Objective: This study aimed to report our experience in the management of patients with intraoperatively diagnosed intracranial facial nerve schwannomas (FNSs) and propose a decision-making strategy. Methods: Twenty-three patients with FNS of the internal auditory canal and/or cerebellopontine angle operated on between 1992 and 2012 were identified. Results: Preoperatively, all cases have been radiographically diagnosed as vestibular schwannomas. Operative procedures consisted of total tumor resection with grafting in 43.4% of patients, near-total resection leaving behind the tumor capsule overlying the facial nerve in 21.7%, total tumor resection with preservation of anatomic continuity of the facial nerve in 13%, and subtotal resection in 4.3%. Four patients (17.4%) underwent bony decompression with no tumor removal. Conclusion: Management of FNS diagnosed at surgery represents a significant clinical challenge. We considered total tumor resection with grafting when patients presented with preoperative facial nerve palsy (≥ grade III). Both subtotal and near-total tumor removal can be performed in patients with preoperative good facial function and/or large tumors with brainstem compression. Patients with small tumors who were selected for hearing preservation surgery can be considered for bony decompression. Fascicle preservation surgery may be an option when a clear cleavage plane between the tumor and the facial nerve is found. © The Author(s) 2014.
Analysis of hearing preservation and facial nerve function for patients undergoing vestibular schwannoma surgery: The middle cranial fossa approach versus the retrosigmoid approach-personal experience and literature review
De Freitas M.R.,Gruppo Otologico Piacenza |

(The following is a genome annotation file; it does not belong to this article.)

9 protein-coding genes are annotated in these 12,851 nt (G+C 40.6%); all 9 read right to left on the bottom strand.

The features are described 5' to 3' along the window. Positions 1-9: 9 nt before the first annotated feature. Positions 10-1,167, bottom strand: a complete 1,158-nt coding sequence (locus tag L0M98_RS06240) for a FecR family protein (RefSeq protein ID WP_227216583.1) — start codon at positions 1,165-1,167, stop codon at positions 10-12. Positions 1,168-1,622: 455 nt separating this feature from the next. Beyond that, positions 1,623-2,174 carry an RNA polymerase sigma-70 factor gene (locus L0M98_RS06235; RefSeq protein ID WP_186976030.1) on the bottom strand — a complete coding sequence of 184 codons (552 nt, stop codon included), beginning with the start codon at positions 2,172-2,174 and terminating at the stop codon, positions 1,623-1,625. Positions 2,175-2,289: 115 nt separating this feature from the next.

Russo A.,Gruppo Otologico Piacenza |
Sequino G.,Gruppo Otologico Piacenza |
Piccirillo E.,Gruppo Otologico Piacenza |
Sanna M.,Gruppo Otologico Piacenza
Audiology and Neurotology | Year: 2012
Objective: To compare hearing preservation and facial nerve function outcomes in patients undergoing vestibular schwannoma surgery performed using either the middle cranial fossa approach (MCFA) or the retrosigmoid approach (RSA). Materials and Methods: A review of the medical records of patients diagnosed with vestibular schwannoma who underwent surgical tumor removal in a single reference center via the MCFA or the RSA between January 1988 and December 2008 was conducted. Results: During this period, 90 patients underwent surgery via the MCFA while 86 patients received surgical treatment via the RSA. Of the patients subjected to the MCFA, 80.7% were characterized by a House-Brackmann (HB) grade I or II outcome, whereas 96.5% of patients undergoing the RSA were characterized by a HB grade I or II outcome (p = 0.001). This difference appeared only for extrameatal tumors when we compared size-matched tumors (58.3% MCFA vs. 98% RSA; p = 0.0006). There was no statistically significant difference in the hearing outcomes upon consideration of hearing preservation as characterized by the modified Sanna classification system involving classes A and B (18.9% MCFA vs. 10.6% RSA; p = 0.122). Conclusion: No statistically significant difference in hearing preservation was identified when comparing tumors operated upon via the MCFA versus the RSA. However, our results indicate that a higher risk of facial nerve function impairment exists if the surgery is performed via the MCFA under circumstances where the tumor extends to the cerebellopontine angle. © 2011 S. Karger AG, Basel.